Integration by Parts
Integration By Substitution
Last year I played the 2/3 numbers game, also called the Keynesian Beauty Contest with my first year maths class. The discussion can be found here: http://www.mathemafrica.org/?p=11143 I wanted to know if, telling my class the results from last year (including sketching for them the histogram of results), would change how they chose their numbers this year. Of course I can’t tell if it changed them, but what is fascinating is that either:
- Their guesses (if I didn’t tell them about the results from last year) would have been very different from those last year, or:
- They were completely unaffected by knowing what people did last year, which really means that they believed that the rest of the class would have been unaffected.
I plot here the results from the last three years and you can see how similar the results are, year on year.
One of the homework questions this week was the following:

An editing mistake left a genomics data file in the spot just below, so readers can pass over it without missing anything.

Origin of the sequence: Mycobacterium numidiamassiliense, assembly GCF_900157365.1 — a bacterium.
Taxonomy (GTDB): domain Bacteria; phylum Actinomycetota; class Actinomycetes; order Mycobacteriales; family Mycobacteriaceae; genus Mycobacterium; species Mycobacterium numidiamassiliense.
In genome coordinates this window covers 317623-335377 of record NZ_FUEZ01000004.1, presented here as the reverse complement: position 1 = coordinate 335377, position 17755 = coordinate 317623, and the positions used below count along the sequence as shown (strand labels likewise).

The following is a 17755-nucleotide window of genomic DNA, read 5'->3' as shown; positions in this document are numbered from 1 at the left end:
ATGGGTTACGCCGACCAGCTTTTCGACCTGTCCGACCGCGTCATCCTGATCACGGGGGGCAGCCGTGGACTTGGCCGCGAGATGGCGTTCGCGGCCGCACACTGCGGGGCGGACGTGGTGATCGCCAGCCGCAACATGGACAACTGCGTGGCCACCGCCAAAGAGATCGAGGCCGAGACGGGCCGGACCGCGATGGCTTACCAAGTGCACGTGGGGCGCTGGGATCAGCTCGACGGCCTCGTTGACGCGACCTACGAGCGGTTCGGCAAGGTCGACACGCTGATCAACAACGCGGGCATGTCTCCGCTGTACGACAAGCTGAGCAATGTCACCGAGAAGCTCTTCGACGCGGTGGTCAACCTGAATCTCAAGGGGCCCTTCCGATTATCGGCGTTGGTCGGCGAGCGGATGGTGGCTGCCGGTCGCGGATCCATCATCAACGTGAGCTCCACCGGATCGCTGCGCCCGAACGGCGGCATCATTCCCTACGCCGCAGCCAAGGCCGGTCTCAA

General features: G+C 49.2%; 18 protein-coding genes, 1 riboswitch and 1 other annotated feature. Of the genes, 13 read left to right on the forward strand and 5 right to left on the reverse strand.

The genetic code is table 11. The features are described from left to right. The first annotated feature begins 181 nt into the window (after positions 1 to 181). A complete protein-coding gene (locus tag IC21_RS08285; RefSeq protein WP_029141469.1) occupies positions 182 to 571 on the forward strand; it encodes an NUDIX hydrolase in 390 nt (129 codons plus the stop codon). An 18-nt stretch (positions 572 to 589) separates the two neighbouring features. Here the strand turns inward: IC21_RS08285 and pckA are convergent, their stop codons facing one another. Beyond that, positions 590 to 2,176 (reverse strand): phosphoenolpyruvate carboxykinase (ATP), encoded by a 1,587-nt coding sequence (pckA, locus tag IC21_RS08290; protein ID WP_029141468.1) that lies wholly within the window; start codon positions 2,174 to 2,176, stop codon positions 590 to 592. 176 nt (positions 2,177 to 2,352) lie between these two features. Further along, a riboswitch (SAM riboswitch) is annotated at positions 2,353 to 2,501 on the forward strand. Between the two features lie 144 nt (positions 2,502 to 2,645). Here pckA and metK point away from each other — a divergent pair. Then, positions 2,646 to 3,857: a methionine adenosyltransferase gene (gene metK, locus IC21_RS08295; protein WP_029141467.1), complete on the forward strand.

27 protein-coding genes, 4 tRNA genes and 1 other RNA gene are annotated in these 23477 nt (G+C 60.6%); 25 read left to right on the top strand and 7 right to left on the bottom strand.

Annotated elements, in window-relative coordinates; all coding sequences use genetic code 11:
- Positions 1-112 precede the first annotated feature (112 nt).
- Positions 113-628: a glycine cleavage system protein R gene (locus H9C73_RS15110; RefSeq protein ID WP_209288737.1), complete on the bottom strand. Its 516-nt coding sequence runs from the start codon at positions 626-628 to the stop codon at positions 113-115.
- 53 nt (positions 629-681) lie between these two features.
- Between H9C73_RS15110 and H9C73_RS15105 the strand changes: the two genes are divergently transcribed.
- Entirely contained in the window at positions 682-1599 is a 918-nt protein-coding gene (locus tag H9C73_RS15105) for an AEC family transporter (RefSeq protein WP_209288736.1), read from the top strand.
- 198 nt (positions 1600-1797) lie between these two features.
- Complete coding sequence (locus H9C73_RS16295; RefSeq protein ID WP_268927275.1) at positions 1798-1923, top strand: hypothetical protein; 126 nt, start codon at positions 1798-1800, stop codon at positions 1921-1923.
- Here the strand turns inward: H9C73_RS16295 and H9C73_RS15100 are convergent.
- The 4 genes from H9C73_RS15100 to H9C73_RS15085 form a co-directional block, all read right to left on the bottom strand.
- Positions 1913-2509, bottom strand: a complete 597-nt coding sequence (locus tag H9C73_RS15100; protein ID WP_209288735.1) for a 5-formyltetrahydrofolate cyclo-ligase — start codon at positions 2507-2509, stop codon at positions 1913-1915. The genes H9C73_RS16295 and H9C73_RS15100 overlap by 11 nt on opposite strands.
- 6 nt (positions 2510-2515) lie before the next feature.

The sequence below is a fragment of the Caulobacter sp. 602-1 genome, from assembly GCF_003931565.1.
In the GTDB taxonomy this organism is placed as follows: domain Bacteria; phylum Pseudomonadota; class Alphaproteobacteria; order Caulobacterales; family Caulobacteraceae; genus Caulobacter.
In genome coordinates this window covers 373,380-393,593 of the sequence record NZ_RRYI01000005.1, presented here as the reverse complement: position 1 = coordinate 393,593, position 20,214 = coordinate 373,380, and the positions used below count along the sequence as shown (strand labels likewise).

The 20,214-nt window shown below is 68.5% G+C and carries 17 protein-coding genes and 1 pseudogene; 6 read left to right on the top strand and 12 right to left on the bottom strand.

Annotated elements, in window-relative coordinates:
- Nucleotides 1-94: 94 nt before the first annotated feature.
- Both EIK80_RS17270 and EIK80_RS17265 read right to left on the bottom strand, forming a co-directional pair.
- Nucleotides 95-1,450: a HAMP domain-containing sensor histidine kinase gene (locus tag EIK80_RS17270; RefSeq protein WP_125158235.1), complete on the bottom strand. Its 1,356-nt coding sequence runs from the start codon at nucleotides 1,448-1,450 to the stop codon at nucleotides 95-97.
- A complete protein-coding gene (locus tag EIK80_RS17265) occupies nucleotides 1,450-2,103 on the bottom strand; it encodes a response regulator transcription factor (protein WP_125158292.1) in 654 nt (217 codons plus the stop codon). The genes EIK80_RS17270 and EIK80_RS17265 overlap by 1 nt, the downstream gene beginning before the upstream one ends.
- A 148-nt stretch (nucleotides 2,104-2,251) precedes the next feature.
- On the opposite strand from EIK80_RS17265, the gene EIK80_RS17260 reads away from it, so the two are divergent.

a) Sketch the region R and find its area.
b) Find the volume of the solid obtained by rotating the region R around the y-axis.
The first thing to do is to sketch the graphs of and . Once you’ve done that, the other parts of the inequalities should be clear. It should look like the red region in the following plot:
Now we have to imagine bringing out a third axis, perpendicular to the picture above, ie. coming out towards us. We then want to rotate the red form here about the vertical axis. This we can imagine doing in the following animation:
Given this form we can then think about either taking horizontal cross-sections through it, which will give us thin annuli, or we can take vertical, circular slices to give us thin shells. Adding these together and integrating should give us the same answer whichever way we choose to slice it, but one way will be considerably easier.…
I gave a challenge question at the end of class a week or so ago. Here I will give the solution and show that it gives us something rather strange and surprisingly useful.
I wrote down the following, and asked you to prove it:
For . Now, N! can be thought of as the number of different orderings of pulling N objects out of a bag (without replacement) when they are all different. If you have N things in a bag, then there are N possible things that you can pull out first. There are then N-1 ways of pulling out the next object, N-2 ways of pulling out the next, etc. and finally, when you’ve pulled out N-1 objects there’s only a single possibility of pulling out the last. So: